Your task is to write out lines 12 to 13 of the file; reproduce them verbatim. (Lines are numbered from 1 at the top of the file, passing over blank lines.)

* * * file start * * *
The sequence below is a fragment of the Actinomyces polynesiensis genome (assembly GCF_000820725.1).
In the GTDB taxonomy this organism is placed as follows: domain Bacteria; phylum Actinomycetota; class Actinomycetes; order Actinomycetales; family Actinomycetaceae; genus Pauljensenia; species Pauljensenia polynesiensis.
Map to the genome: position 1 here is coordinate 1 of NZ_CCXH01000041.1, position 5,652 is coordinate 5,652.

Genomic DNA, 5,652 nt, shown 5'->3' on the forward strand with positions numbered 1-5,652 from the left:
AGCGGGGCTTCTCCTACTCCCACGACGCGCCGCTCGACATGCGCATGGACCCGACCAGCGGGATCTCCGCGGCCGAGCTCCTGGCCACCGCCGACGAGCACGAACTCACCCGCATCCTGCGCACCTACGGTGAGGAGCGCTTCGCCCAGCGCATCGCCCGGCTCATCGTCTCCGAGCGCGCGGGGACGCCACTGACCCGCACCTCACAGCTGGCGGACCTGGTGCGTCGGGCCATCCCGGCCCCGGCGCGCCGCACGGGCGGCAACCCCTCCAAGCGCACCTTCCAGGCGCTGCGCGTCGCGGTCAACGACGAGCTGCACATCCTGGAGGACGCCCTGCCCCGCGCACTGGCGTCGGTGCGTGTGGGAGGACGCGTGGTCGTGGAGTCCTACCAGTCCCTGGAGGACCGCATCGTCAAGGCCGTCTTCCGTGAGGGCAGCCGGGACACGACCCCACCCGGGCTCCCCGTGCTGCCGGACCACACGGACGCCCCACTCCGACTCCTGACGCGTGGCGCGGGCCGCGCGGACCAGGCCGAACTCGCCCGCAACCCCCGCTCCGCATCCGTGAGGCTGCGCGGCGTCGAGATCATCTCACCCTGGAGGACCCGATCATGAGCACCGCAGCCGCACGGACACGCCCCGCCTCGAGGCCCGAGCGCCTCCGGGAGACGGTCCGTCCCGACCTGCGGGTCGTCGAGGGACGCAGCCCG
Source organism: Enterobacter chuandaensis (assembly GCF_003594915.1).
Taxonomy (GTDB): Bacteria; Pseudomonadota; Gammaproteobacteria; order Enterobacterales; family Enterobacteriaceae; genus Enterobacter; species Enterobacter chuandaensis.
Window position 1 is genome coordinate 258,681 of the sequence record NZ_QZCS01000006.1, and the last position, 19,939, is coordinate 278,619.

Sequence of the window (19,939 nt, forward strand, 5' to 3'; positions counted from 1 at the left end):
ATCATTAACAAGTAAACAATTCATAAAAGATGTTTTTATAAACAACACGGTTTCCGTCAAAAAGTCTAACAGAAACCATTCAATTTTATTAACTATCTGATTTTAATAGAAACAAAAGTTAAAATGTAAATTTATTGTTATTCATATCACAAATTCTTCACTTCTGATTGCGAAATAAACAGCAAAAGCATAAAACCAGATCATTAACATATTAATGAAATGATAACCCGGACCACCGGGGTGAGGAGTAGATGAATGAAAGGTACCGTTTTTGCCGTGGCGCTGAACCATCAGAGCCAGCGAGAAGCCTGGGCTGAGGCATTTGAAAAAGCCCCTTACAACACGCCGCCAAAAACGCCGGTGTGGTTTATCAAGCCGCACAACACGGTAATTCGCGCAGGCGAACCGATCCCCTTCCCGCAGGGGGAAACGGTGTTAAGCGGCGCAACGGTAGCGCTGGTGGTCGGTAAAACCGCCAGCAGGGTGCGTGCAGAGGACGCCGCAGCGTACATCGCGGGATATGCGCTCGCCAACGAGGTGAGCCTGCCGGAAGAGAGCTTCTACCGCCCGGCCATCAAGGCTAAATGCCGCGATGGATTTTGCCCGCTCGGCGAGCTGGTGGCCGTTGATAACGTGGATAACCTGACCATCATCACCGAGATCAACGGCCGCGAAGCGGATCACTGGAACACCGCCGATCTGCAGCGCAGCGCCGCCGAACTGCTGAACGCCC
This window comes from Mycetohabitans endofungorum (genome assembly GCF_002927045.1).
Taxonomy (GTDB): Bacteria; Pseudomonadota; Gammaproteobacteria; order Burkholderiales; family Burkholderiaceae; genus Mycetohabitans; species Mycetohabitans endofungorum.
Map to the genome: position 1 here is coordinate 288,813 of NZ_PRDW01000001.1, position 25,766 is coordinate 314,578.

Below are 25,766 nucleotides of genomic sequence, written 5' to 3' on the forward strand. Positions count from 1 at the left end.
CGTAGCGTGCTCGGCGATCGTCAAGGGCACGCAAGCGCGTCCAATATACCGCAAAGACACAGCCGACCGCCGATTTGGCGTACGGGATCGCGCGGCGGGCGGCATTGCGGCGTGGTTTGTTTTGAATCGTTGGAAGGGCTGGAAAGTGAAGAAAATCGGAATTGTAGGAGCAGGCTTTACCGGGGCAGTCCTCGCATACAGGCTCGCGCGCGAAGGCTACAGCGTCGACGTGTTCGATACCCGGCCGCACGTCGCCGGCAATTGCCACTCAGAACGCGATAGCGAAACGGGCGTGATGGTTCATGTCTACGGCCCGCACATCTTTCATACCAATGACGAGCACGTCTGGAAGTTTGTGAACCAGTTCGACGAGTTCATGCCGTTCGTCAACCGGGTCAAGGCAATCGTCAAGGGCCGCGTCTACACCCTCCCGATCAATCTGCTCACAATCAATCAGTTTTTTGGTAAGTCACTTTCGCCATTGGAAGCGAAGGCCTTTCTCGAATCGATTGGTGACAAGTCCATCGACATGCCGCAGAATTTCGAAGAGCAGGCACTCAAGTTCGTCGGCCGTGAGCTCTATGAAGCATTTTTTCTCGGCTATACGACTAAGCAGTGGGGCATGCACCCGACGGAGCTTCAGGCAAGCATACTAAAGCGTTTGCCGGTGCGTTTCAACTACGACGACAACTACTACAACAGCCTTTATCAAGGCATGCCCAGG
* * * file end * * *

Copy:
Taxonomy (GTDB): Bacteria; Pseudomonadota; Gammaproteobacteria; order Burkholderiales; family Burkholderiaceae; genus Mycetohabitans; species Mycetohabitans endofungorum.
Map to the genome: position 1 here is coordinate 288,813 of NZ_PRDW01000001.1, position 25,766 is coordinate 314,578.